Dwyane Casey doesn't like opponents coming into his Toronto Raptors locker room. He believes the locker room is more sanctuary than social club.
“You have to have some sanctity,” Casey said. “I have lot of friends in the NBA, but I don't like buddy buddy … the guy's trying to take your livelihood.”
But Casey doesn't have a rule against it. “I don't like it,” Casey said. “I don't know how you police it.”
Here's how you police it. Kendrick Perkins.
The Thunder's bad cop cleaned up the streets Thursday night, voicing his displeasure at Chicago Bulls center Joakim Noah entering the Thunder locker room.
After a short but heated (at least on Perk's part) exchange, Noah left.
And the NBA rallied around Perkins.
Shaquille O'Neal, a noted Perkins critic, supported Perkins.
So did Shawn Marion, who likened opponents in the locker room to taking somebody into the bathroom with you.
Even Noah himself admitted he shouldn't have been there.
“It's no big deal,” Noah told Chicago media. “I shouldn't have been in that locker room in the first place. Just wanted to say hi to some loved ones, Thabo's family. That's it. It's not a big deal. Perk is an angry dude. It's all good."
Perkins stays lathered up a good part of the time, that's true. Which makes him an outlier in a league in which players frequently change teams (Sefolosha and Noah once were Chicago teammates) and play international ball together and train together in the offseason.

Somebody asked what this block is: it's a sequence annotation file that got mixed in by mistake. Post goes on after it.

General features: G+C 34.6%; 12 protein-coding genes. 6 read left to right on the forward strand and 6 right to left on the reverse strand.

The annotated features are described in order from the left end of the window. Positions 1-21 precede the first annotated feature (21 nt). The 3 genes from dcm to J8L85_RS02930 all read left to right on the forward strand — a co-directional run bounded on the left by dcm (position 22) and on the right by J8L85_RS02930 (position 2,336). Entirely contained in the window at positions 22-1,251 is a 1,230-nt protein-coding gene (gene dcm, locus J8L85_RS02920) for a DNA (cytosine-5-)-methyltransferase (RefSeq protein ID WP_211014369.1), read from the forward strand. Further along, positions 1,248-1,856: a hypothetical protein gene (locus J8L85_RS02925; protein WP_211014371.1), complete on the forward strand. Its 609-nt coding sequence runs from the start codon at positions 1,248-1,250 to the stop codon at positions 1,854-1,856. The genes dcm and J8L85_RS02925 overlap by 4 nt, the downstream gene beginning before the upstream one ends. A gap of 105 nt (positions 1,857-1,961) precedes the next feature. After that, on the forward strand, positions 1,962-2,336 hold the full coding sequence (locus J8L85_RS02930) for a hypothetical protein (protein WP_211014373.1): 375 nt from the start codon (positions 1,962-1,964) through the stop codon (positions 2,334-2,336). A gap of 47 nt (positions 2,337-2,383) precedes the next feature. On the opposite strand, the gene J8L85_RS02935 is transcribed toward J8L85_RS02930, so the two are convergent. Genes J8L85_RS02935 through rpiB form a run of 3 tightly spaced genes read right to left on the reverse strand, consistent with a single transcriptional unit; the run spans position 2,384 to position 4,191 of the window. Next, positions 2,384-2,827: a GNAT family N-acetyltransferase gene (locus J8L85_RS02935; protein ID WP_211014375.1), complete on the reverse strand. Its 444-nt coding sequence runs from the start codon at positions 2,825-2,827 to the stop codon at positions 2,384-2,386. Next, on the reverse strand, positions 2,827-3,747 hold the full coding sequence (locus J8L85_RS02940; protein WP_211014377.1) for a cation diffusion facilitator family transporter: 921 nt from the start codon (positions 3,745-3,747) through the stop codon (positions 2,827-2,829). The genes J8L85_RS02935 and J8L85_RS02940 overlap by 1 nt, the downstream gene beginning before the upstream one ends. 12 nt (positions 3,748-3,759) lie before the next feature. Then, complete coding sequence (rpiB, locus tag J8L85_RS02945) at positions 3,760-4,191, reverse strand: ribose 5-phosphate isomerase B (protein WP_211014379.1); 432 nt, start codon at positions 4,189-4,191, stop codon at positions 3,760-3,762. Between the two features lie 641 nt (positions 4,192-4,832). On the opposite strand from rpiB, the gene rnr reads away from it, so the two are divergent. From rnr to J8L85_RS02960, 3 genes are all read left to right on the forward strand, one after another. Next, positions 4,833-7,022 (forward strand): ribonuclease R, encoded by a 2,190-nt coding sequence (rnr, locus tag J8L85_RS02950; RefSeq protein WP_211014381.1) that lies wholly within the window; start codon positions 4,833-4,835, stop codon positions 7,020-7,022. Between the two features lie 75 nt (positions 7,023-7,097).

Heck, Isiah Thomas and Magic Johnson famously exchanged a kiss before the NBA Finals in 1988. That was 26 seasons ago.
“The fraternization is a fine line in the NBA,” Casey said. “Guys are friends, guys are buddies. But the locker room is your home.”
Most Thunder players agreed. Russell Westbrook voiced support for Perkins on Thursday night. Kevin Durant did so Sunday.
“This is our office,” Westbrook said. “If you didn't play here, you shouldn't be here. That goes for anybody, regardless of who it is. I'm not going to bring (former UCLA teammate) Kevin Love in here. Just because he's my friend, doesn't mean I can bring him in here.”
Westbrook said he would make allowances for former Thunder players.
“Unless you played here and you've been a part of this group, I don't think you should be in the other team's locker room,” Durant said. “I wouldn't do that. That's just me. I don't know how the other guys feel, but I wouldn't do it … you don't just walk into somebody's house.”
Perhaps the conflict was cultural. Noah is the son of French tennis star Yannick Noah and lived in Paris from 1988 to 1998. Sefolosha is Swiss. Switzerland is the world capital of neutrality, and France has been capitulating for centuries.
“You have to understand … they're both from Europe,” said ESPN analyst and former San Antonio Spur Bruce Bowen. “The fact that they have a kinship, they have a brotherhood, that's all they're going off of. They don't quite view the game like we do as Americans.
“I would never go into another person's locker room, especially after a loss battling with them.”
Sefolosha conceded the difference could be cultural.
“Everybody's different,” Sefolosha said. “It's one of those things, I kind of understand and definitely respect his (Perkins') point of view.
“I've seen Jeff (Green, a former Thunder player) come back in the locker room and say hi to the guys. It was no big deal.
“But it's a point of view I respect. His (Perkins') way of doing things. I'm perfectly fine with that. No bad feelings toward it.”